Global Times (China)
The announcement that quarantine authorities have returned 1.25 million tons of US corn shipments after detecting an unapproved genetically modified (GM) strain has triggered concern among Chinese consumers. Lu Chunming, an official with the General Administration of Quality Supervision, Inspection and Quarantine (AQSIQ), said at a Monday press conference that Chinese authorities have detected the GM strain MIR162 in US corn shipments since October last year when the first batch of MIR162-tainted corn was found in Shenzhen, South China's Guangdong Province. MIR162 is a kind of insect-resistant transgenic corn from Syngenta, a Swiss-based bio-technology company, and is not approved by China's Ministry of Agriculture (MOA). The decision to refuse the corn has seen a public debate over GM food safety, with some scientists saying the concerns are groundless.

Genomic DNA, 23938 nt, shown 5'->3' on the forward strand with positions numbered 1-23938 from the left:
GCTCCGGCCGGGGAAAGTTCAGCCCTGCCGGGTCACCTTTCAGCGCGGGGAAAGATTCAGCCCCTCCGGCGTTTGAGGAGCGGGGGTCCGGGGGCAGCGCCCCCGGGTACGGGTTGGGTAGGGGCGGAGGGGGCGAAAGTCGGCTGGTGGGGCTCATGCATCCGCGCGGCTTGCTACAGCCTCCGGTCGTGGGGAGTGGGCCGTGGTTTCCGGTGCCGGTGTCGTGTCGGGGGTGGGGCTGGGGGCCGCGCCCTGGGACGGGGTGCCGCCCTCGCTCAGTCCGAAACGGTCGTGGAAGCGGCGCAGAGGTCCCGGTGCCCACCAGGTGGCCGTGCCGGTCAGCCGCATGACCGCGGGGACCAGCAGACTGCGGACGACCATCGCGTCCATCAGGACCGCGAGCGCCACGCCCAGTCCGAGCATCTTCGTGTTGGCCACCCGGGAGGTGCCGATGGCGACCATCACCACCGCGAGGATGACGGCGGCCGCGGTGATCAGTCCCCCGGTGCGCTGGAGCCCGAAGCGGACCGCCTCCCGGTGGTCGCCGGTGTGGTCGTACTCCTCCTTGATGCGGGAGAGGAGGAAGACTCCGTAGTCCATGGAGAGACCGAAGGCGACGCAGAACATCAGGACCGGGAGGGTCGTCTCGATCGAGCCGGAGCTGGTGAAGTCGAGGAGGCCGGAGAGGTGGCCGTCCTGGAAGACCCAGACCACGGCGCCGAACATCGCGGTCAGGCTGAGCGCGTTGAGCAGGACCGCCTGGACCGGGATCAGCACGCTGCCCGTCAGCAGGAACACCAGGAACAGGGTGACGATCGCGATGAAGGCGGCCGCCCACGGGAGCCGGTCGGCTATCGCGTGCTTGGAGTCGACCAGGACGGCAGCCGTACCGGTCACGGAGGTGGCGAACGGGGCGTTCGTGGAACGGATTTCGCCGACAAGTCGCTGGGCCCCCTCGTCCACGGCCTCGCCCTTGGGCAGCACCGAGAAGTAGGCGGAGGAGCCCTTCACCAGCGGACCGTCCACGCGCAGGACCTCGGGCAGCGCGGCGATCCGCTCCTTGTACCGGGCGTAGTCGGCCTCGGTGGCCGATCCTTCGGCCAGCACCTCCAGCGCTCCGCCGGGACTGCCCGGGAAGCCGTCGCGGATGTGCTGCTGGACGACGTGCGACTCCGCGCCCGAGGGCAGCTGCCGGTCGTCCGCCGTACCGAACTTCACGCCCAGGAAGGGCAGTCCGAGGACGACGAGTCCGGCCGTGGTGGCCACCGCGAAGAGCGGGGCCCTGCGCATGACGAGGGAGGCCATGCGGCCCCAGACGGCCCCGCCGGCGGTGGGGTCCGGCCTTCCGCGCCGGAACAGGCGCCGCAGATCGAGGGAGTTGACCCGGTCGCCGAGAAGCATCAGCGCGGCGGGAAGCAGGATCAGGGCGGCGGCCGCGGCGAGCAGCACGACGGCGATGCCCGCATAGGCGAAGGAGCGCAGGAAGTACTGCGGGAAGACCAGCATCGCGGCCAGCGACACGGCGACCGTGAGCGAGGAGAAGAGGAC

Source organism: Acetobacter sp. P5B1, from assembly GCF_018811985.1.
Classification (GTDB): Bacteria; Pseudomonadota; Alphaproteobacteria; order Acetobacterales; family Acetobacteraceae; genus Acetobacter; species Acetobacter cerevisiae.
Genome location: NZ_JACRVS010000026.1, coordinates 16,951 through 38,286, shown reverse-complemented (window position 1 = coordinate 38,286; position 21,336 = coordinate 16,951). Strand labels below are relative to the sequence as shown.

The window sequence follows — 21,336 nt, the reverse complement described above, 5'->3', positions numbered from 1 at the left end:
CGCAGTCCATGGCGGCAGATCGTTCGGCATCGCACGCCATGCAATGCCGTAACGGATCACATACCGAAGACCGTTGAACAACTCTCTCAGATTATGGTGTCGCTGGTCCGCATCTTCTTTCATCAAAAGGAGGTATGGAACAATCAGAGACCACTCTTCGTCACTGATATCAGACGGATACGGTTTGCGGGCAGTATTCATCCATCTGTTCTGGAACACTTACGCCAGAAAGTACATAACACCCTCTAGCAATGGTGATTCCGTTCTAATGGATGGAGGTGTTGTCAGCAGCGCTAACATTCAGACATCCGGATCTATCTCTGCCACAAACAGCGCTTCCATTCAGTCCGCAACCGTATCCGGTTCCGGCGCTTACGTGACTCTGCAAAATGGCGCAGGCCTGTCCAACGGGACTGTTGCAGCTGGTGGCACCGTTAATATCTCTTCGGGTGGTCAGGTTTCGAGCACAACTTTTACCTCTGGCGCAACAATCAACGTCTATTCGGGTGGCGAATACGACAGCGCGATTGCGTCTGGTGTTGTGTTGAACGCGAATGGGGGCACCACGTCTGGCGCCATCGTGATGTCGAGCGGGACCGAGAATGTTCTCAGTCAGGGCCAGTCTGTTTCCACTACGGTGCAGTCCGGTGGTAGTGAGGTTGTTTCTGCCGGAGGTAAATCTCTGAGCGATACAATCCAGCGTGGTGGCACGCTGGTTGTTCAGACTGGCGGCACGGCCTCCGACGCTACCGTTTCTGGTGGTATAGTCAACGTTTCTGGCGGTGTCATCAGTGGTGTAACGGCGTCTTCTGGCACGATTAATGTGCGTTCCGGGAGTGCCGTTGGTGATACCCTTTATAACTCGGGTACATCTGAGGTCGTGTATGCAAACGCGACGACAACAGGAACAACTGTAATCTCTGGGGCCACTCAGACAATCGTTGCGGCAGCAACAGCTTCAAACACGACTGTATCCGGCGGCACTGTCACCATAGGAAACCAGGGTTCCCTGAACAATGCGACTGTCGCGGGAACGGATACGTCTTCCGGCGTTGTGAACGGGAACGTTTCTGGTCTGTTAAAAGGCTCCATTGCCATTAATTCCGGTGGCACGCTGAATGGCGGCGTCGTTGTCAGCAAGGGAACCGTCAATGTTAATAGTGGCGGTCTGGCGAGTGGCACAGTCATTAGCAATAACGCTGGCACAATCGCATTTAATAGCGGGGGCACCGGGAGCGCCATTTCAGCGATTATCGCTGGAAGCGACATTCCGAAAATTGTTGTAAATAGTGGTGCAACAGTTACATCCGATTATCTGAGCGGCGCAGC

"Rejection is an act of popularization of science too," Cui Yongyuan, a former TV host and a firm opponent of GM food, wrote on his Sina Weibo. His opinion was opposed by Fang Zhouzi, an expert in chemical biology and a GM food supporter."Cui has given the public misleading messages. The authorities returned the shipments not because they contain genetically modified products, but because it's not approved for import yet. China has approved other GM strains already," Fang told the Global Times. Niu Dun, vice-minister of the MOA, told Reuters in March that China is in the process of approving MIR162, and the exact time will depend on the ministry's bio-safety committee. The AQSIQ also called on Monday for strengthened control on inspection and asked port branches to return or destroy unapproved GM agricultural products. "Companies should make clear in contracts that exporters must follow Chinese regulations and laws for their exports of corn and dried distillers grains with solubles (DDGS)," it added.Seven shipments totaling over 1,277 tons of unapproved GM DDGS, material used as animal feed, were burnt in Fangchenggang, Guangxi Zhuang Autonomous Region on June 15, according to the local government's website. "The authorities are responding to public pressure which questions the allegedly loose management of GM food. They are trying to prove otherwise," Fang noted, adding that the rejected shipments from the US could be exported to South Korea, where the new strain is approved, but Chinese businesses may suffer financially.Jia Zhaowu, CEO of ixumu.com, China's first online community of animal husbandry, said that imports of GM corn and soybeans take up a large proportion of the Chinese market and few animal feed companies can weed out GM materials when domestic production is unable to meet the demand. "GM food is usually cheaper as the yield is better but it needs less insecticide. China has the full potential to develop our own GM corn to win our share in the global food market where genetic modification is on the rise," Fang said.
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